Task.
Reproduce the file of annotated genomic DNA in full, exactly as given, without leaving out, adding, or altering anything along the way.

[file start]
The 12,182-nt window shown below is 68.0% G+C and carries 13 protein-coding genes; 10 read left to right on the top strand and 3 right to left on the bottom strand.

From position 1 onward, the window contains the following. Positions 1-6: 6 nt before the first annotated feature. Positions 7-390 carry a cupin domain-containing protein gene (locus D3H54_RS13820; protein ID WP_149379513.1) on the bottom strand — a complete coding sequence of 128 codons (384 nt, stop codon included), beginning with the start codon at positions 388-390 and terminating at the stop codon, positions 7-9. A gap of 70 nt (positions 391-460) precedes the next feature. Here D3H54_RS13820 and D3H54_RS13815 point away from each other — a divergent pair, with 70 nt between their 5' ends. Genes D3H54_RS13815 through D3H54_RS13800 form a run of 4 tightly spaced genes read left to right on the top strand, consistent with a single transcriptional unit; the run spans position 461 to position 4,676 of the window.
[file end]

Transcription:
The 12,182-nt window shown below is 68.0% G+C and carries 13 protein-coding genes; 10 read left to right on the top strand and 3 right to left on the bottom strand.

From position 1 onward, the window contains the following. Positions 1-6: 6 nt before the first annotated feature. Positions 7-390 carry a cupin domain-containing protein gene (locus D3H54_RS13820; protein ID WP_149379513.1) on the bottom strand — a complete coding sequence of 128 codons (384 nt, stop codon included), beginning with the start codon at positions 388-390 and terminating at the stop codon, positions 7-9. A gap of 70 nt (positions 391-460) precedes the next feature. Here D3H54_RS13820 and D3H54_RS13815 point away from each other — a divergent pair, with 70 nt between their 5' ends. Genes D3H54_RS13815 through D3H54_RS13800 form a run of 4 tightly spaced genes read left to right on the top strand, consistent with a single transcriptional unit; the run spans position 461 to position 4,676 of the window.